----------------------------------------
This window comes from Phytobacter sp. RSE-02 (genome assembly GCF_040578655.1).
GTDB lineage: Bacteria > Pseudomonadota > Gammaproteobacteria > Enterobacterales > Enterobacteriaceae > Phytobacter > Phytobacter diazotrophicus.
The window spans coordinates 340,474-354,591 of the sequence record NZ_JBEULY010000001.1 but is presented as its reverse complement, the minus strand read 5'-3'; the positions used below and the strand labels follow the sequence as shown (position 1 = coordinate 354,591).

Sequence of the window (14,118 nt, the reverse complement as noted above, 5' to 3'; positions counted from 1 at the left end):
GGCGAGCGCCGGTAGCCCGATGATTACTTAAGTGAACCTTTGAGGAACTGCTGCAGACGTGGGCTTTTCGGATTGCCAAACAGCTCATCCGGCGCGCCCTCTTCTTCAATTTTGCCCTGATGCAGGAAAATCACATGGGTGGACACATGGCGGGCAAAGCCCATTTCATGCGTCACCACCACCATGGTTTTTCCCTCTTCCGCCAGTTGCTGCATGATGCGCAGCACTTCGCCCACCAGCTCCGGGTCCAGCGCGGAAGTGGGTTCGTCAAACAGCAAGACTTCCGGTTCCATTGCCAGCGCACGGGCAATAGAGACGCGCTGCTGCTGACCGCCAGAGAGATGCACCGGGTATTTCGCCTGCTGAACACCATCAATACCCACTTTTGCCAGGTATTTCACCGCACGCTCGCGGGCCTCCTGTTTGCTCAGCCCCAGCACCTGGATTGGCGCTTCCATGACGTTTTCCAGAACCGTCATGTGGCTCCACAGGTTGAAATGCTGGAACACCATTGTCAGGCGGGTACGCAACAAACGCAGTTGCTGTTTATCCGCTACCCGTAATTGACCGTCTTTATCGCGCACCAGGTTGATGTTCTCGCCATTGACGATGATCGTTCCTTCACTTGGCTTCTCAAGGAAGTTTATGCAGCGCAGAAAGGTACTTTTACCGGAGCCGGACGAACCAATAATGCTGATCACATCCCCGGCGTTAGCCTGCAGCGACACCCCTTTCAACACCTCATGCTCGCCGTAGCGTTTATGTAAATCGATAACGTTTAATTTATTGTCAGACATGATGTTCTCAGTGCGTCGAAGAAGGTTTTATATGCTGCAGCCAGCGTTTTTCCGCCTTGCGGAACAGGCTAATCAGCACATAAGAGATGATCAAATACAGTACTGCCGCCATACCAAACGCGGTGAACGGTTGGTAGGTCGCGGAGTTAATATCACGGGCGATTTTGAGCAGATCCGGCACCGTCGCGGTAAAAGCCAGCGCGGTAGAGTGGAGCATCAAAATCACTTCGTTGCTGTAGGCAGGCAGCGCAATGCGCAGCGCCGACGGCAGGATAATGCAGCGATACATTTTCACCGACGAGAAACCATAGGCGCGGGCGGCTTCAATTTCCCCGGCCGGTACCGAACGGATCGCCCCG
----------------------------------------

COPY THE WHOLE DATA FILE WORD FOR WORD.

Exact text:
This window comes from Phytobacter sp. RSE-02 (genome assembly GCF_040578655.1).
GTDB lineage: Bacteria > Pseudomonadota > Gammaproteobacteria > Enterobacterales > Enterobacteriaceae > Phytobacter > Phytobacter diazotrophicus.
The window spans coordinates 340,474-354,591 of the sequence record NZ_JBEULY010000001.1 but is presented as its reverse complement, the minus strand read 5'-3'; the positions used below and the strand labels follow the sequence as shown (position 1 = coordinate 354,591).

Sequence of the window (14,118 nt, the reverse complement as noted above, 5' to 3'; positions counted from 1 at the left end):
GGCGAGCGCCGGTAGCCCGATGATTACTTAAGTGAACCTTTGAGGAACTGCTGCAGACGTGGGCTTTTCGGATTGCCAAACAGCTCATCCGGCGCGCCCTCTTCTTCAATTTTGCCCTGATGCAGGAAAATCACATGGGTGGACACATGGCGGGCAAAGCCCATTTCATGCGTCACCACCACCATGGTTTTTCCCTCTTCCGCCAGTTGCTGCATGATGCGCAGCACTTCGCCCACCAGCTCCGGGTCCAGCGCGGAAGTGGGTTCGTCAAACAGCAAGACTTCCGGTTCCATTGCCAGCGCACGGGCAATAGAGACGCGCTGCTGCTGACCGCCAGAGAGATGCACCGGGTATTTCGCCTGCTGAACACCATCAATACCCACTTTTGCCAGGTATTTCACCGCACGCTCGCGGGCCTCCTGTTTGCTCAGCCCCAGCACCTGGATTGGCGCTTCCATGACGTTTTCCAGAACCGTCATGTGGCTCCACAGGTTGAAATGCTGGAACACCATTGTCAGGCGGGTACGCAACAAACGCAGTTGCTGTTTATCCGCTACCCGTAATTGACCGTCTTTATCGCGCACCAGGTTGATGTTCTCGCCATTGACGATGATCGTTCCTTCACTTGGCTTCTCAAGGAAGTTTATGCAGCGCAGAAAGGTACTTTTACCGGAGCCGGACGAACCAATAATGCTGATCACATCCCCGGCGTTAGCCTGCAGCGACACCCCTTTCAACACCTCATGCTCGCCGTAGCGTTTATGTAAATCGATAACGTTTAATTTATTGTCAGACATGATGTTCTCAGTGCGTCGAAGAAGGTTTTATATGCTGCAGCCAGCGTTTTTCCGCCTTGCGGAACAGGCTAATCAGCACATAAGAGATGATCAAATACAGTACTGCCGCCATACCAAACGCGGTGAACGGTTGGTAGGTCGCGGAGTTAATATCACGGGCGATTTTGAGCAGATCCGGCACCGTCGCGGTAAAAGCCAGCGCGGTAGAGTGGAGCATCAAAATCACTTCGTTGCTGTAGGCAGGCAGCGCAATGCGCAGCGCCGACGGCAGGATAATGCAGCGATACATTTTCACCGACGAGAAACCATAGGCGCGGGCGGCTTCAATTTCCCCGGCCGGTACCGAACGGATCGCCCCG